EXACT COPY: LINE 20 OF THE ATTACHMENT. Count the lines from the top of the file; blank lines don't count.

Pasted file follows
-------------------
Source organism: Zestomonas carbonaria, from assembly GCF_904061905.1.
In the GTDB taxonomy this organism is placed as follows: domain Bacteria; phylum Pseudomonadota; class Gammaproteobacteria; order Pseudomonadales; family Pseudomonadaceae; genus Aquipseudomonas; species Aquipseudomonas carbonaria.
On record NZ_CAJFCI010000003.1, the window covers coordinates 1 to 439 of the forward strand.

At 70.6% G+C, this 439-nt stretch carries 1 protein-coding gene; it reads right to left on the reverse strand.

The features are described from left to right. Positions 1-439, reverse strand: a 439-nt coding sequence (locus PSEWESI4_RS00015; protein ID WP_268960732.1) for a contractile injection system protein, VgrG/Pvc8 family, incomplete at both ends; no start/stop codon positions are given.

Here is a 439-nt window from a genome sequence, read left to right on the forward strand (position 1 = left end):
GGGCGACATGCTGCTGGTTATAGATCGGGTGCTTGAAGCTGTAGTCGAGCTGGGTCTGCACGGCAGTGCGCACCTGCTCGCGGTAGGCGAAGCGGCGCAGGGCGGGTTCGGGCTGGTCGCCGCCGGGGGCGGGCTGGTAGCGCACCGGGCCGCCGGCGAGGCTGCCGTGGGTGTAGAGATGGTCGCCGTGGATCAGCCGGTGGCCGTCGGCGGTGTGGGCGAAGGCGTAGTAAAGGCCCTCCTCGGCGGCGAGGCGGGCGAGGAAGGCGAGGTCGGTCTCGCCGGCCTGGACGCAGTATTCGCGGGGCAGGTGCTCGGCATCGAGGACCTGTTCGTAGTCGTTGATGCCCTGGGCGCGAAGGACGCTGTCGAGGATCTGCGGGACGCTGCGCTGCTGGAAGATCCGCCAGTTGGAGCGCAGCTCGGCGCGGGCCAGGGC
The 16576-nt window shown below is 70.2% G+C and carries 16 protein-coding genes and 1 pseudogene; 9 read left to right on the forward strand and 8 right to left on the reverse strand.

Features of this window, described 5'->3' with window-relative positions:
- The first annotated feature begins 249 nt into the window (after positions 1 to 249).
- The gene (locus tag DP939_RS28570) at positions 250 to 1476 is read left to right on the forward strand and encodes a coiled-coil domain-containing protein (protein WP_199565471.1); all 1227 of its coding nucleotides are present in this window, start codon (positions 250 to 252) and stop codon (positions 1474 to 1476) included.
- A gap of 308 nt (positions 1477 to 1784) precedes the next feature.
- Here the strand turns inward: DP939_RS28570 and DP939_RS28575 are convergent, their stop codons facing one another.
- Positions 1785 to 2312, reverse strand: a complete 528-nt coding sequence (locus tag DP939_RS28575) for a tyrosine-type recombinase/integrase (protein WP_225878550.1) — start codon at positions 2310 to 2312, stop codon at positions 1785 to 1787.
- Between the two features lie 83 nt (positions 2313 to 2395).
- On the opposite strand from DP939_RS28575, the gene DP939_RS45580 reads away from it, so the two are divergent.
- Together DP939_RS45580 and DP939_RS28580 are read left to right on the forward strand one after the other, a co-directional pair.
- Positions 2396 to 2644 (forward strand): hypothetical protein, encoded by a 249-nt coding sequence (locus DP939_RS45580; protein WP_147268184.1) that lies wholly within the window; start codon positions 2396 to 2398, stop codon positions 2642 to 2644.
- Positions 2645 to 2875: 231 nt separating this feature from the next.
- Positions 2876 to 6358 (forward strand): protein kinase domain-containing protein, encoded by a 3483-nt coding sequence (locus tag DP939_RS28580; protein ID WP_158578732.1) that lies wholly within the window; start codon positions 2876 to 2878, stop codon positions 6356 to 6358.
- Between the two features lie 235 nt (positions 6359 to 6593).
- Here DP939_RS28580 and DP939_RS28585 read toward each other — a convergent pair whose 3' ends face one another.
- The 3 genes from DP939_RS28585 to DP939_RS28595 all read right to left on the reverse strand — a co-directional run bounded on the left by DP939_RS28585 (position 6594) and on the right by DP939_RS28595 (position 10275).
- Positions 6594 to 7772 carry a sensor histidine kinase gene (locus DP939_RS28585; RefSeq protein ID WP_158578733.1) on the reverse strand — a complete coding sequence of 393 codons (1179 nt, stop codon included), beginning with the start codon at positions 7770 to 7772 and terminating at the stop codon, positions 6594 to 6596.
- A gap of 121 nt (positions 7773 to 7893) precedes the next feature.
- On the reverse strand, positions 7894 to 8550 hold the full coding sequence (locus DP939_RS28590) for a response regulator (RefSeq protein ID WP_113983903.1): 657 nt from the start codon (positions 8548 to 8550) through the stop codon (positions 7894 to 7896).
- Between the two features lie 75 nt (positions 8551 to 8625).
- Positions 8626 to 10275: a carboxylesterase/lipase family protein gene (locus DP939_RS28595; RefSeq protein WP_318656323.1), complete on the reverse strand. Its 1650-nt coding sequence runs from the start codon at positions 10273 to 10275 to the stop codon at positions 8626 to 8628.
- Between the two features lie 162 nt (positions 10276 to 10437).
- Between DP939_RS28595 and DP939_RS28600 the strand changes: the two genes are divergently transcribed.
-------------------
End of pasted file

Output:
- Positions 2876 to 6358 (forward strand): protein kinase domain-containing protein, encoded by a 3483-nt coding sequence (locus tag DP939_RS28580; protein ID WP_158578732.1) that lies wholly within the window; start codon positions 2876 to 2878, stop codon positions 6356 to 6358.